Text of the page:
Eric Braeden

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Eric Braeden
Eric Braeden - Monte-Carlo Television Festival.jpg
Born
Hans-Jörg Gudegast

(1941-04-03) April 3, 1941 (age 77)
OccupationActor
Years active1962–present
Spouse(s)Dale Russell Gudegast (m. 1966)
ChildrenChristian Gudegast
Websitewww.ericbraeden.com

Eric Braeden (born Hans-Jörg Gudegast; April 3, 1941)[1] is a German-born American film and television actor, known for his roles as Victor Newman on the soap opera The Young and the Restless, as Hans Dietrich in the 1960s TV series The Rat Patrol, Dr. Charles Forbin in Colossus: The Forbin Project, and as John Jacob Astor IV in the 1997 film Titanic. He won a Daytime Emmy Award in 1998 for Lead Actor in a Drama Series for the role of Victor Newman.[1][2]

Early life[edit]

Braeden was born Hans-Jörg Gudegast in Bredenbek, Germany (near Kiel),[1] where his father was once mayor. He emigrated to the US in 1959. In the United States, Braeden attended the University of Montana, Missoula.

Career[edit]

Braeden accumulated many TV and film credits during his first two decades in America, and guest starred in 120 roles. His earliest credits were all under his birth name, Hans Gudegast.

During the 1960s he appeared in several episodes of TV's longest-running World War II drama (1962–1967) Combat!, always playing a German soldier. In 1965 he appeared in a film called Morituri starring Marlon Brando and Yul Brynner, and guest-starred in The Man From U.N.C.L.E. as T.H.R.U.S.H. agent Mr. Oakes in "The Discotheque Affair"; episode 5, season two.[3]

Braeden in The Rat Patrol

In 1966 he guest-starred as Luftwaffe Major Bentz in episode 28, "Day of Reckoning", of season two of the TV series Twelve O'Clock High (a series which was very loosely based on the classic 1949 war film with the same name) and also appeared in an episode of the 1966 espionage drama series Blue Light. His main character for the next two years was his regular starring role playing German Hauptmann (Captain) Hans Dietrich on the TV series The Rat Patrol (1966–1968),

He starred in the 1969 western 100 Rifles with Raquel Welch, Burt Reynolds and Jim Brown (noted for the first big screen "interracial love scene between Welch and Brown), once again playing a villainous German military officer opposite Fernando Lamas. This was his last credit under his birth name.

His starring role in the movie Colossus: The Forbin Project (1970), was when he first took the stage name of Eric Braeden.[3] Lew Wasserman of Universal Pictures told him that no one would be allowed to star in an American film if they had a German name. After much thought he took the name Braeden from his hometown of Bredenbek.[4]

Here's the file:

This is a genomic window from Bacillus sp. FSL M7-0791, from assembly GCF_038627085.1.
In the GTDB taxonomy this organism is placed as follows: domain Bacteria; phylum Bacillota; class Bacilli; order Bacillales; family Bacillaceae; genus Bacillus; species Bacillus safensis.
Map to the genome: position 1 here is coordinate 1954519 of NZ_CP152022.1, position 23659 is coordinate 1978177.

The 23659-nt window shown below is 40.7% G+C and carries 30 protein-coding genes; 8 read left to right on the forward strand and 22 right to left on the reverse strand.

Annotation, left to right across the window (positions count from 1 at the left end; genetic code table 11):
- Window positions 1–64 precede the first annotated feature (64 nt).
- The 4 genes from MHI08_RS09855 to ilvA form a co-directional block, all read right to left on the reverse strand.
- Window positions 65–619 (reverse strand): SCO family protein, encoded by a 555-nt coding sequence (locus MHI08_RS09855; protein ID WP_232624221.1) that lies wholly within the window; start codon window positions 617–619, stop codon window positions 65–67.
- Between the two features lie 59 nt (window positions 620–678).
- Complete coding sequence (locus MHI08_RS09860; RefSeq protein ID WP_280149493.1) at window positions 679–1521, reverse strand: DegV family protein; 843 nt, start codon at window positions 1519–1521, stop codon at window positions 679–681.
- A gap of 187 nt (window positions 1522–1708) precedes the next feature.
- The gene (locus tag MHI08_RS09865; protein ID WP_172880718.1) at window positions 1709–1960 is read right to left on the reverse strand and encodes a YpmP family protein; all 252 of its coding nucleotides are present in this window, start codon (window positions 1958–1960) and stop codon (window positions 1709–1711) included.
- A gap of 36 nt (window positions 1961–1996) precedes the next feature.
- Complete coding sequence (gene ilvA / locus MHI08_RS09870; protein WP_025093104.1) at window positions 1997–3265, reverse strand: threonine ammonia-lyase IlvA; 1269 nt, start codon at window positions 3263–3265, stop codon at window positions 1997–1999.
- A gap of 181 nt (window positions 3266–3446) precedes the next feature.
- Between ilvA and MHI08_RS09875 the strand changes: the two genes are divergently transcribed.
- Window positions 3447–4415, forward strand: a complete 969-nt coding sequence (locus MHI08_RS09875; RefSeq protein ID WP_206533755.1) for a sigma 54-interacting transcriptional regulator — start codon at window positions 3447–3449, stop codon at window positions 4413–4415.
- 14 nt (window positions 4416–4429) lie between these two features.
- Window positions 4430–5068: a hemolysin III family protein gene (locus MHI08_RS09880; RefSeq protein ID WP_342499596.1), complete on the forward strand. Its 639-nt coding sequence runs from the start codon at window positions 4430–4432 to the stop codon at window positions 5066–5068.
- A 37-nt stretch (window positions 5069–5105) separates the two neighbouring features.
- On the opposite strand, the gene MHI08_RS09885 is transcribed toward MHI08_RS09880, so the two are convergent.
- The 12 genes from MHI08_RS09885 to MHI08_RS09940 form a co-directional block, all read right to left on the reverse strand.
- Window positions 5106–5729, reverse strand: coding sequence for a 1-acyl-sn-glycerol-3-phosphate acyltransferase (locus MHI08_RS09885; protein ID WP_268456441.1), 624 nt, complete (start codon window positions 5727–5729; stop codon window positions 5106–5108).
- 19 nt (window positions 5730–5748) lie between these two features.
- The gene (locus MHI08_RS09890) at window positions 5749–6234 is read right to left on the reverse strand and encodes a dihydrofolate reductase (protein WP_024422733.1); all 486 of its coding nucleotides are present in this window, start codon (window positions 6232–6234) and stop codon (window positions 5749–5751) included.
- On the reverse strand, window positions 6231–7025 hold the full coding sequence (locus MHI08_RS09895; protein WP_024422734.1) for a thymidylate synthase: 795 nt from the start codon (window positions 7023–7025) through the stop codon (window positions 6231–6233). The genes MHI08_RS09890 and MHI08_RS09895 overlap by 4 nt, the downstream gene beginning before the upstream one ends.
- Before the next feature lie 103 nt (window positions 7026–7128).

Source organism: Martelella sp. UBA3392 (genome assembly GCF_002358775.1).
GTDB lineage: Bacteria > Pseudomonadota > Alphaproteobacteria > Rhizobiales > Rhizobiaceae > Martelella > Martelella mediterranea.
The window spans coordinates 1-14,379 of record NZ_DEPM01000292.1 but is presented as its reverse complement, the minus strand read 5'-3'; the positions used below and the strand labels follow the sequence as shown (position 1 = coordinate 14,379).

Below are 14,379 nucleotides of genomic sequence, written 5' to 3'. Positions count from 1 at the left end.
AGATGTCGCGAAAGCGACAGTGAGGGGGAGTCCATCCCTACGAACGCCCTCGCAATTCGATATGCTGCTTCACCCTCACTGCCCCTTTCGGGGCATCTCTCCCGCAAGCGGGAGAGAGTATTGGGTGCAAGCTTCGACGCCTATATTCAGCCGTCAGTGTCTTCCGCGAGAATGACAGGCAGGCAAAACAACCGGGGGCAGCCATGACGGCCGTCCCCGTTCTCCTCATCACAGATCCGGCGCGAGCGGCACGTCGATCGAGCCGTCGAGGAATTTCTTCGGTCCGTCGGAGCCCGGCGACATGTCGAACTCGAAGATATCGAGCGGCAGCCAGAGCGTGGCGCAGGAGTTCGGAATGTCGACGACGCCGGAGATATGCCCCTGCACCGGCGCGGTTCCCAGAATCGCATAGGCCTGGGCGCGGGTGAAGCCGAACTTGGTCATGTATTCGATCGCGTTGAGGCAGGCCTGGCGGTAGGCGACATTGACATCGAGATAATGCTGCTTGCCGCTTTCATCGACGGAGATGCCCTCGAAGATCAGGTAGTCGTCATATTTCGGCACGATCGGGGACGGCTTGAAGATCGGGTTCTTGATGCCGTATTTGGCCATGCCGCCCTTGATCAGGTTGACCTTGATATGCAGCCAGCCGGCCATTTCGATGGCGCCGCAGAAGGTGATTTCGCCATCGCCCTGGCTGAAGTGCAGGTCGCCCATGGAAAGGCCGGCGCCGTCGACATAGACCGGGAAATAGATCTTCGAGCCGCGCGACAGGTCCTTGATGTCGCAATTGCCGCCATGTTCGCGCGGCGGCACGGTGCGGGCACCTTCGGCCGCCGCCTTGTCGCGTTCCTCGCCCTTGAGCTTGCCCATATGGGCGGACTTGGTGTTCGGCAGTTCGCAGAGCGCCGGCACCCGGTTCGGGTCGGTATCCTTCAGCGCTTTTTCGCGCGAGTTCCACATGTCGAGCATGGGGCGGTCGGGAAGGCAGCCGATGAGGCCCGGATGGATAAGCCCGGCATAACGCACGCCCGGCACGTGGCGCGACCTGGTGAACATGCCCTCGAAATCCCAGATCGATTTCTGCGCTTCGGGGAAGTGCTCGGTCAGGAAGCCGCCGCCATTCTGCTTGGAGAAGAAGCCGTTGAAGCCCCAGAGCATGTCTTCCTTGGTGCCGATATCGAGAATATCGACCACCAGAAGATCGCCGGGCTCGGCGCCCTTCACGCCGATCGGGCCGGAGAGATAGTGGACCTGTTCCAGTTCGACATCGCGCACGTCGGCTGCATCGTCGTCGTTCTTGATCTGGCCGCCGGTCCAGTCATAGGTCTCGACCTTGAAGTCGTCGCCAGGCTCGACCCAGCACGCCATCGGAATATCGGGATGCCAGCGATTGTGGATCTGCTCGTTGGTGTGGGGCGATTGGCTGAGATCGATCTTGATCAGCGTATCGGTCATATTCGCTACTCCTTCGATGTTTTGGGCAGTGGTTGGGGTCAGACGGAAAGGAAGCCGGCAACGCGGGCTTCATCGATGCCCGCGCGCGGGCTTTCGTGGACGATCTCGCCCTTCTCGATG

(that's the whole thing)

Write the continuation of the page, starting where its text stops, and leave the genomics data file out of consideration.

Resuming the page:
Other movie appearances in the 1970s included the role of Dr. Otto Hasslein in Escape from the Planet of the Apes (1971), and that of the arrogant but formidable race car driver, Bruno von Stickle in Walt Disney's 1977 Herbie Goes to Monte Carlo. Throughout the 1970s, he also guest-starred in a variety of television shows including The Six Million Dollar Man, Wonder Woman, and The Mary Tyler Moore Show, and also appeared in several episodes of the long-running CBS western series Gunsmoke.

In 1980, he was offered the role of self-made business magnate Victor Newman on the daytime soap opera The Young and the Restless for a 26-week run. His character imprisoned his wife's lover, and became so popular the character became a love-to-hate villain, and his contract was renewed. Braeden announced on October 18, 2009 that after almost 30 years on The Young and the Restless, he was leaving the show. "We reached an impasse in the negotiations", Braeden said in an exclusive interview with celebrity news website EW.com. Braeden's last airdate was scheduled to be November 2, 2009; however, on October 23, CBS announced that Braeden had inked a new three-year deal and would remain with the soap, even agreeing to take a pay cut, which was the original issue.[5]

In February 2017, Braeden celebrated his 37th anniversary with the show.[6]

In addition to this long-running character, in 1997 he played Colonel John Jacob Astor IV in the blockbuster film Titanic, cast because he strongly resembled the powerful millionaire.[citation needed] Braeden told Cindy Elavsky that the scene in which his character drowned "was one of the scariest moments in this business for me".[7]

Braeden won a Daytime Emmy for his work in 1998.[3]

Personal life[edit]

In 1958 Braeden, then known as Hans Gudegast, won the German National Team Championship in Track and Field (discus, shot-put and javelin with the Rendsburger TSV). Braeden later went on to win the 1973 National Challenge Cup as a fullback with the Jewish American soccer club Maccabi Los Angeles, scoring the winning goal in the semifinal and a penalty kick in the final against Cleveland Inter.[8] In the 1970s/80s he could often be seen boxing at the Hoover Street and Broadway gyms in L.A. He is a very fine Tennis player and participated in many celebrity events.[9] His son, Christian, is a screenwriter who wrote the film A Man Apart, starring Vin Diesel.[9]

Eric Braeden's autobiography, titled I'll Be Damned, was published by Harper Collins in 2017. This mentions how he was a survivor of the MV Wilhelm Gustloff sinking.